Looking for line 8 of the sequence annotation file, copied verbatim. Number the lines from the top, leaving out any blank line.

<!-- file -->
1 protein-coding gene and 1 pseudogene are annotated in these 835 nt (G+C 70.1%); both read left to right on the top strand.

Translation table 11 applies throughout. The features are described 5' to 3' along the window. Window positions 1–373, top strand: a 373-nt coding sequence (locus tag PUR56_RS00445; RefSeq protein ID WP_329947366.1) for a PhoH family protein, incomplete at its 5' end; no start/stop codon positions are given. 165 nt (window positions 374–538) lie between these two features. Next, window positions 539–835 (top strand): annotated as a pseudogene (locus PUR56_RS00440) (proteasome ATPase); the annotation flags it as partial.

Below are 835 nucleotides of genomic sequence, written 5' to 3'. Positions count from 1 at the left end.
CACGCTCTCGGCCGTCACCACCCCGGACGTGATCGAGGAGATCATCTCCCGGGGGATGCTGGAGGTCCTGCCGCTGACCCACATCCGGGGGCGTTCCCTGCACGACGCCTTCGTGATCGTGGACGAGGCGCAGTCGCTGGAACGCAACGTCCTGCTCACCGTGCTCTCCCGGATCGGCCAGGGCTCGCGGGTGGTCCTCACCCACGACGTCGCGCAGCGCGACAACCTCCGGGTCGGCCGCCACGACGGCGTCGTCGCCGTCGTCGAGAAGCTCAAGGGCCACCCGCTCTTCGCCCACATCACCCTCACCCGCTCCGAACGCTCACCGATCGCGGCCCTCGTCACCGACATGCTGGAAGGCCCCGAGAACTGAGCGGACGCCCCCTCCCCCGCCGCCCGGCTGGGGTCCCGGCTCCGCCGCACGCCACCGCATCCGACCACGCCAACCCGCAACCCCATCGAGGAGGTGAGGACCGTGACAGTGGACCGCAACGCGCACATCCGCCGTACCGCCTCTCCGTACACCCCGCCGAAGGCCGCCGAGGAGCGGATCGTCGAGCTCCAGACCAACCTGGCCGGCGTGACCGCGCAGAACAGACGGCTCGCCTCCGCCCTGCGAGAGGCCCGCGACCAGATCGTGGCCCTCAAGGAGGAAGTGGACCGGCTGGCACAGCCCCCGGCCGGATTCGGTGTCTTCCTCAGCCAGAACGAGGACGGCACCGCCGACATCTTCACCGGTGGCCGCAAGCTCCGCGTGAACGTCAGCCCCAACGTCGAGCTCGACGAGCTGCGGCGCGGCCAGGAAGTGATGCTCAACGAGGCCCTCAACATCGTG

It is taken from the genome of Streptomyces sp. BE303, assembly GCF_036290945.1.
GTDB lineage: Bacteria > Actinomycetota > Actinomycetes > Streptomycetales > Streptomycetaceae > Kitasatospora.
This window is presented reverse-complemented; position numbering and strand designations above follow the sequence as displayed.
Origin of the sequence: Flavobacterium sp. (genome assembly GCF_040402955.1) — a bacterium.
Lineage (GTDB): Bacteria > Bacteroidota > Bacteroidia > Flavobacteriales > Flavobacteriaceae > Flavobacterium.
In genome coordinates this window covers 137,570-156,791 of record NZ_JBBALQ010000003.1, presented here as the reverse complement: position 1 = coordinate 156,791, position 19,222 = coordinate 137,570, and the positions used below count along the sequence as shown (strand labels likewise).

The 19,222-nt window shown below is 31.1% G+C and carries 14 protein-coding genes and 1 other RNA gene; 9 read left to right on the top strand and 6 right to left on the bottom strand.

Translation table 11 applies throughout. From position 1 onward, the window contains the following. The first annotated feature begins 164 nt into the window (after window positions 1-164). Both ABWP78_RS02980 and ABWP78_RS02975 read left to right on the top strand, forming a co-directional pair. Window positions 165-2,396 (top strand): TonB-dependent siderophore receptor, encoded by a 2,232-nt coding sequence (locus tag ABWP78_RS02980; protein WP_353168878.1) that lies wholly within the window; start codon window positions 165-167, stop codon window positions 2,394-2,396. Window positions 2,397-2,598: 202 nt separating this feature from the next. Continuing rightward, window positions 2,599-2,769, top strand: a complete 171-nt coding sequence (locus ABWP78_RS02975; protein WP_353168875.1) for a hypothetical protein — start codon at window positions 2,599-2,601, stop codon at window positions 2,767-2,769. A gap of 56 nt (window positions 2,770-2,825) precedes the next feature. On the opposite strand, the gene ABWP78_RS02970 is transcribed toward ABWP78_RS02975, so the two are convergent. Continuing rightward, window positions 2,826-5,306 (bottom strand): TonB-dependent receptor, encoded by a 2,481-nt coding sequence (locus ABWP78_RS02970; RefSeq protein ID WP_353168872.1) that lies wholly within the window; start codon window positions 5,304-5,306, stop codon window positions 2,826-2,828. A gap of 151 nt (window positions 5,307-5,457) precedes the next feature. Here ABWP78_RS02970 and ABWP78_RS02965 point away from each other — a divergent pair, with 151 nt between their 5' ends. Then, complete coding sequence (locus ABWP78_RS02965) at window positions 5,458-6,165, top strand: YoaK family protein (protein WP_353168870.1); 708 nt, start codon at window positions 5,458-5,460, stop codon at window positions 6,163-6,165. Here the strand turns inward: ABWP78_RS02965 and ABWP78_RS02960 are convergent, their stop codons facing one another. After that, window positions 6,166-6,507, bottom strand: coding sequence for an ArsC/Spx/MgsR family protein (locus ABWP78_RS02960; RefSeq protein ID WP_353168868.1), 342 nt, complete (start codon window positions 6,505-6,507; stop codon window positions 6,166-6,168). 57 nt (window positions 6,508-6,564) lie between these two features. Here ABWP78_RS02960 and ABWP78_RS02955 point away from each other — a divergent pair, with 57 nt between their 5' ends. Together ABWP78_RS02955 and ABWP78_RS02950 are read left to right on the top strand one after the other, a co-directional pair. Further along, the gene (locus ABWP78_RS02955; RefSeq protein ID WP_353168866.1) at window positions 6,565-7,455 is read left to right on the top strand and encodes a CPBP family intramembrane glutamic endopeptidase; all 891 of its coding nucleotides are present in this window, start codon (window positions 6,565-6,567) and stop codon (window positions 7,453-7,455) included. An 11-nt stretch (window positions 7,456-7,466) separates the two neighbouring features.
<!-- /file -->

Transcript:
Origin of the sequence: Flavobacterium sp. (genome assembly GCF_040402955.1) — a bacterium.